Wednesday, March 10, 2010

...and Liberty for All

To have liberty, one must respect the liberty of others.

One who obtains property, position, or power by violating the liberty of other men has, by his depredations, renounced liberty, even his own. In liberty’s place he has put power, stealth, or whatever he used.

By sanctioning conquest, the conquer admits people, including himself, are legitimately subject to conquest. While gaining wealth and power, the conquer cannot enjoy liberty for he must devote much of his efforts to averting being conquered himself. Rather than being at liberty to do whatever he wishes within his own personal sphere, he must remain vigilant and prepared for defense. By his conquest, he has denied the legitimacy of any personal sphere of activity, even his own.

Similarly the thief, cheat, or fraud.

Only by recognizing the liberty of others, and being willing to help others defend their liberty (which includes their rights to own and control their property), can a man expect liberty for himself.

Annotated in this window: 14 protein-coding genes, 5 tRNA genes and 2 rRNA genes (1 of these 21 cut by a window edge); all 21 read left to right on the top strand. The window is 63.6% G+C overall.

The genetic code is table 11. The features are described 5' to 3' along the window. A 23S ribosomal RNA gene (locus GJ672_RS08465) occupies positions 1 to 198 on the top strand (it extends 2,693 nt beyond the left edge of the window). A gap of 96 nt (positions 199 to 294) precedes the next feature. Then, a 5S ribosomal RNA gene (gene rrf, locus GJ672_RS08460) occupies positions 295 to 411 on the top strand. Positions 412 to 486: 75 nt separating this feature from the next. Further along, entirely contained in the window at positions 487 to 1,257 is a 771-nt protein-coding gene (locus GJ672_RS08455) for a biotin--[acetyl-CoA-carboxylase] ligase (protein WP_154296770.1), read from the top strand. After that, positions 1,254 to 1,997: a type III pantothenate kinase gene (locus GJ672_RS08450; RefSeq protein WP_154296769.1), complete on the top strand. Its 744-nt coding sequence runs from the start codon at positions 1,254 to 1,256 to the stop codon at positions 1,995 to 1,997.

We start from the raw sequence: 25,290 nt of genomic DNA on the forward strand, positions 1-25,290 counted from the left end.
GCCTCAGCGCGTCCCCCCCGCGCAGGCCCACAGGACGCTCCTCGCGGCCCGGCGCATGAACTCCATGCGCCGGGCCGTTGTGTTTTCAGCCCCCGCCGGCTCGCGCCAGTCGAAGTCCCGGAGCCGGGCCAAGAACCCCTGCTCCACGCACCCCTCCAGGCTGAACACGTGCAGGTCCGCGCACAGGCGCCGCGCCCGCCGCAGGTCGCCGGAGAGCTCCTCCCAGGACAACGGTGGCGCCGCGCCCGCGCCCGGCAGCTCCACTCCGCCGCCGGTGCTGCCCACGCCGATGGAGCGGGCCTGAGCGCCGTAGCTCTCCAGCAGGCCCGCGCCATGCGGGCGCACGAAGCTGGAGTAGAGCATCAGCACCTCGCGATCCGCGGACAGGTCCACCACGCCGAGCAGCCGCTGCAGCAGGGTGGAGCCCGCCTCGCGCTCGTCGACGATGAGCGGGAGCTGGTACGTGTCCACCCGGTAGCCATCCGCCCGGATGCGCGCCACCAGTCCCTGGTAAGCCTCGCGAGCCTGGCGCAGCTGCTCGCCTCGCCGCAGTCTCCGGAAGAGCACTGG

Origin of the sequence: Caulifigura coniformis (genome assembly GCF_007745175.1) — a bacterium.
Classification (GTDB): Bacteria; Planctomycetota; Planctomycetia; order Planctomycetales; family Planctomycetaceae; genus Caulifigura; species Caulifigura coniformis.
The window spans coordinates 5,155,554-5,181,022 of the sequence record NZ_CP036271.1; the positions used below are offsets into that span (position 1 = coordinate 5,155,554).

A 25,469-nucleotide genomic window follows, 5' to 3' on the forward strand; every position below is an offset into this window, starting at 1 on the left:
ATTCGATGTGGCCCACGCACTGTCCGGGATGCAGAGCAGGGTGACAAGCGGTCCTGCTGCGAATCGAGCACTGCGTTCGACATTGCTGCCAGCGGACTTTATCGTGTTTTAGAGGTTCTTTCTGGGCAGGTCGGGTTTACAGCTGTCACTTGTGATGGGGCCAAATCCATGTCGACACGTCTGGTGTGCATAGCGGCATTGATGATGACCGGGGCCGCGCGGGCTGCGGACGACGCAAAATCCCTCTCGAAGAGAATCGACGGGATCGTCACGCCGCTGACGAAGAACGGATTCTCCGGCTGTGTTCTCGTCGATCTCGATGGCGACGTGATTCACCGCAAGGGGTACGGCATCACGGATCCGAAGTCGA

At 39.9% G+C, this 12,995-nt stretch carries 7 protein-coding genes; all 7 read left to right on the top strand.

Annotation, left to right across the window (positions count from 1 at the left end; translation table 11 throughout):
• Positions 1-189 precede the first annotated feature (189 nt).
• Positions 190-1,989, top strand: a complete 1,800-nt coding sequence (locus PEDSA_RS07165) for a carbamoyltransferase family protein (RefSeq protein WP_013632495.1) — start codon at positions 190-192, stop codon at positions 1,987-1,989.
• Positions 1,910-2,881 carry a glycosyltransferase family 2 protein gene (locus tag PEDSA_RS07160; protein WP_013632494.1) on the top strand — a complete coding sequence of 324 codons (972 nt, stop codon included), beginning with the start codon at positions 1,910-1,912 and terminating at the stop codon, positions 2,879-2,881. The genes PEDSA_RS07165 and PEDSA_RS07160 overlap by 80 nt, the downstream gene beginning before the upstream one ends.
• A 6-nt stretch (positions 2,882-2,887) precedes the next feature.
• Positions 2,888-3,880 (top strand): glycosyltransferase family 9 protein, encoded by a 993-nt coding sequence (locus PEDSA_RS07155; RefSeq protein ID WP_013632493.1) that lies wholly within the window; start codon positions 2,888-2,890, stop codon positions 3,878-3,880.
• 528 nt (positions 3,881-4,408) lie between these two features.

I wrote earlier that all men are islands, contrary to the drippy romanticism of John Donne (or rather, the drippy romanticism of how Donne is popularly interpreted). When the bell tolls, it tolls for somebody but, if I can hear the bell, not for me. I am born, live, die, saved or damned alone, never in communion with the inner life of any other human. But none of us live on an island: others surround us. Others just as primarily alone as are we, yet liberty is, fundamentally, a characteristic of how we interact with others. Liberty cannot be solitary.

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